NYPA Announces $240,000 in
Funding for L.I. Bus Energy Initiative
December 28, 2006
FOR IMMEDIATE RELEASE
WHITE PLAINS—The New York Power Authority (NYPA)
announced Thursday that $240,000 in funding has been made available
for an innovative battery energy storage system at the Metropolitan
Transportation Authority’s (MTA) Long Island Bus subsidiary in
The project, initiated by NYPA, will reduce energy
and maintenance costs associated with the natural gas compressor
station used to fuel some 220 compressed natural gas buses.
The system, which can supply up to one megawatt of
power for up to seven hours, is one of the first and largest sodium
sulfur cell technology installations in the United States. It is
expected to begin operation in 2007.
“New York State, during Governor George E.
Pataki’s tenure, has helped to lead the nation with clean energy
alternatives for transportation,” Timothy S. Carey, NYPA’s president
and chief executive officer, said. “This pioneering project
continues to demonstrate the Empire State’s commitment to using
advanced technology to achieve environmental benefits and reduce
“The project introduces an advanced battery storage
system to improve energy efficiency, reduce costs and provide
emergency backup power for the public transportation
infrastructure,” Carey said. “We look forward to additional
opportunities to replicate this successful application.”
MTA Chairman Peter S. Kalikow said, “The MTA is
committed to improving service to its customers while conserving
energy. We are pleased to be the first transit agency in the nation
to utilize this innovative energy storage technology that will help
preserve the environment, improve service reliability and reduce our
The energy storage device, or battery energy
storage system (BESS), is a collection of more than 6,400 sodium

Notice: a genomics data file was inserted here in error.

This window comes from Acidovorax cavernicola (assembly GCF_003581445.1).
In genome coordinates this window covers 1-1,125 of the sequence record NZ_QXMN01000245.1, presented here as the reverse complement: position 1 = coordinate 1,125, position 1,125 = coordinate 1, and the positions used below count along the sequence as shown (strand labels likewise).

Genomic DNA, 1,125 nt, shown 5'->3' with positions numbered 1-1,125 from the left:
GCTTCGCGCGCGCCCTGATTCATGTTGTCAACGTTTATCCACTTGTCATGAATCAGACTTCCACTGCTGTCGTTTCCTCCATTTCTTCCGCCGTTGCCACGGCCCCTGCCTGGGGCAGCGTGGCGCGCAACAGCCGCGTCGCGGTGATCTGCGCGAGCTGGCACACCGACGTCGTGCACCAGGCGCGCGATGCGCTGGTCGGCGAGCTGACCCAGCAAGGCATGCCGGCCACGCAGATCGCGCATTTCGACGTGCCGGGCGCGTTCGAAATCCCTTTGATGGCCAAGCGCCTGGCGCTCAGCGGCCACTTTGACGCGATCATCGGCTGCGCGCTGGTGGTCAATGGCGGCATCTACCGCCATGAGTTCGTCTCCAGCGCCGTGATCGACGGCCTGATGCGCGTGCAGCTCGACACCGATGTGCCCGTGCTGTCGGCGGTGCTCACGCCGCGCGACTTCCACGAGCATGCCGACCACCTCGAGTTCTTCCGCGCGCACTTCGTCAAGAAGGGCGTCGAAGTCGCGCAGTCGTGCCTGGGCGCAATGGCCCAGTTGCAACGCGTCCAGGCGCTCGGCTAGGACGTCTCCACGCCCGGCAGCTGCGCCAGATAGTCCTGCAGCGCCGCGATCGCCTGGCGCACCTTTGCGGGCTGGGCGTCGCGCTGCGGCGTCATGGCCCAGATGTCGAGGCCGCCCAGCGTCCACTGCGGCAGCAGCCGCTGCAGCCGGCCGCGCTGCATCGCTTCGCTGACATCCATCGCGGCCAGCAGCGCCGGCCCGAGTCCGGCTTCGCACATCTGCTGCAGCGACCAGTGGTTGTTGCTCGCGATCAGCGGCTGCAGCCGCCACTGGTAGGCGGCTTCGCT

sulfur battery cells grouped into 20 modules, each containing 320
The BESS will power the gas compressor during the
day and automatically recharge itself from the grid at night when
utility electric rates are reduced. As a result, the bus company
will avoid the higher energy costs associated with drawing an
equivalent amount of power during peak daytime periods to fuel its
buses. The company had previously limited its refueling schedule,
and the gas compressor’s operations, to overnight periods requiring
a full maintenance crew and supervision.
The $240,000 in funding for the program will be
provided from Petroleum Overcharge Restitution (POCR) funds.
Administered by NYPA in New York State, POCR funds are the proceeds
of court settlements relating to oil company violations of federal
price controls in the 1970s and 1980s.
NYPA helped to attract $1.9 million in funding from
the New York State Energy Research and Development Authority, the
Electric Power Research Institute, the Long Island Power Authority,
the Canadian Energy Association, the American Public Power
Association and several other electric utilities. The Power
Authority will finance remaining project costs through its energy
services program, allowing MTA-Long Island Bus to repay these
expenditures over several years.
■ NYPA uses no tax money or
state credit. It finances its operations through the sale of
bonds and revenues earned in large part through sales of
electricity. ■ NYPA is a leader in promoting
energy-efficiency, new energy technologies and electric
transportation initiatives. ■ It is the
nation’s largest state-owned electric utility, with 18 generating
facilities in various parts of the state and more than 1,400
circuit-miles of transmission lines.
Return to Press Center